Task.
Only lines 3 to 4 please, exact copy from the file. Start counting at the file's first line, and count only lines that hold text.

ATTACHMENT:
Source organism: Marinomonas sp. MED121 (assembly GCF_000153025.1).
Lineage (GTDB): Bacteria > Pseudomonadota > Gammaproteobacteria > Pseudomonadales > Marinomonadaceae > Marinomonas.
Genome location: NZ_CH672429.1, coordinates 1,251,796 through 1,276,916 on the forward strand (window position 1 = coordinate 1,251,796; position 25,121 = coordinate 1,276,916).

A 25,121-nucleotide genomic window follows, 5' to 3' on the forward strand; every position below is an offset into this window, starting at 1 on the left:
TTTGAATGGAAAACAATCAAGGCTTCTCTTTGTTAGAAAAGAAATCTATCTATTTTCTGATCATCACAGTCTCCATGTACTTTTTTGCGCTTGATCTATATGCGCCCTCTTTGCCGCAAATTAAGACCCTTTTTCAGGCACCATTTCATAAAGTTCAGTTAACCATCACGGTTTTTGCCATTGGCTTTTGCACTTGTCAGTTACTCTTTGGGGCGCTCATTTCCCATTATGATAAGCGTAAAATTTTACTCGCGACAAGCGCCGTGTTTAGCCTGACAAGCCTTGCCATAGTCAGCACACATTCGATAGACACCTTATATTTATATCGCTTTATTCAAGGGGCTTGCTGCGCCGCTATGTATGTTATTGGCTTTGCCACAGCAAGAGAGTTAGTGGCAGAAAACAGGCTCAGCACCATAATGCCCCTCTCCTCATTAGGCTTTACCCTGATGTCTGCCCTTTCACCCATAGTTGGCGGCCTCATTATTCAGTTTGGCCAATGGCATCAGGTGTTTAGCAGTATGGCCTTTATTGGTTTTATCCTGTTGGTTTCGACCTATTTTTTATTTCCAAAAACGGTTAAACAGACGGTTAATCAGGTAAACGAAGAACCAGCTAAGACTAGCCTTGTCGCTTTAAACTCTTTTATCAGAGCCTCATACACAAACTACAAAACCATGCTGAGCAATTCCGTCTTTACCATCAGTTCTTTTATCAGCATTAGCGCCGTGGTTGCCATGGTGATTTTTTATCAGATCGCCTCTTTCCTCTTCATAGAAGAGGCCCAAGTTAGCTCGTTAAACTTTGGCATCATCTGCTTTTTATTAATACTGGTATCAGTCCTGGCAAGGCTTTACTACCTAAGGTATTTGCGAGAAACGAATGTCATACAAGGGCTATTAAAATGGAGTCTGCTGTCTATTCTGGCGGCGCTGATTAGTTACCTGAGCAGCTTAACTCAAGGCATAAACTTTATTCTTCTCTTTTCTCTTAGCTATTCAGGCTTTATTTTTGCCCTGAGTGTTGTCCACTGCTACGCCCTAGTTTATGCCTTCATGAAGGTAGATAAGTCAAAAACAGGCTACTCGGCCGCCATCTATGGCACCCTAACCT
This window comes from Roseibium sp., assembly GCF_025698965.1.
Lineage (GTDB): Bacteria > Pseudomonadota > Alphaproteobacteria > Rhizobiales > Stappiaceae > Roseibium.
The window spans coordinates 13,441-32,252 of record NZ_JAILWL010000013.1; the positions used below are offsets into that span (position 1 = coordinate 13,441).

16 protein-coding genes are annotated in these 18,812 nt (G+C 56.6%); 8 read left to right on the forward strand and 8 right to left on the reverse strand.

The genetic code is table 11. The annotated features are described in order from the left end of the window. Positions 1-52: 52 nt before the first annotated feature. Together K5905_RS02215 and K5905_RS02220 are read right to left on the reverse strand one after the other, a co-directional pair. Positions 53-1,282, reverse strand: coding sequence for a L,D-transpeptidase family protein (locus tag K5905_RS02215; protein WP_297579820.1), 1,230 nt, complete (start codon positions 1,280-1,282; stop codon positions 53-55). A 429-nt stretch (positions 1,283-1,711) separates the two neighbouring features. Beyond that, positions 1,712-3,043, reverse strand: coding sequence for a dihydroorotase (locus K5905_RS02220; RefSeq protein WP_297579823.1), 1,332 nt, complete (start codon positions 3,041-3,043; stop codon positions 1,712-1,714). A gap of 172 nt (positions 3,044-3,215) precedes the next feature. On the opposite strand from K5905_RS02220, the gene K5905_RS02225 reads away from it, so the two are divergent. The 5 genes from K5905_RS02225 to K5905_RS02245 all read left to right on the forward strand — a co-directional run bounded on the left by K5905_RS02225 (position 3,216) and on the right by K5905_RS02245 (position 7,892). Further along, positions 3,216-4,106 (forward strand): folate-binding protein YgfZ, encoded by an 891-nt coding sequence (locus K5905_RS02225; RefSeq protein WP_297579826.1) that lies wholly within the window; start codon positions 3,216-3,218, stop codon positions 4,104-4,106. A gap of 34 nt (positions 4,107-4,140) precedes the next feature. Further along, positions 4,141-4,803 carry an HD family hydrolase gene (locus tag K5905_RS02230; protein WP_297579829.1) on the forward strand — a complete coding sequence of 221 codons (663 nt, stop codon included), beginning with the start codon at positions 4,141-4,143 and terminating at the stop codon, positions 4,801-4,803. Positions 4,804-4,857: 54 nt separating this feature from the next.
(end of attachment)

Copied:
Genome location: NZ_CH672429.1, coordinates 1,251,796 through 1,276,916 on the forward strand (window position 1 = coordinate 1,251,796; position 25,121 = coordinate 1,276,916).

A 25,121-nucleotide genomic window follows, 5' to 3' on the forward strand; every position below is an offset into this window, starting at 1 on the left: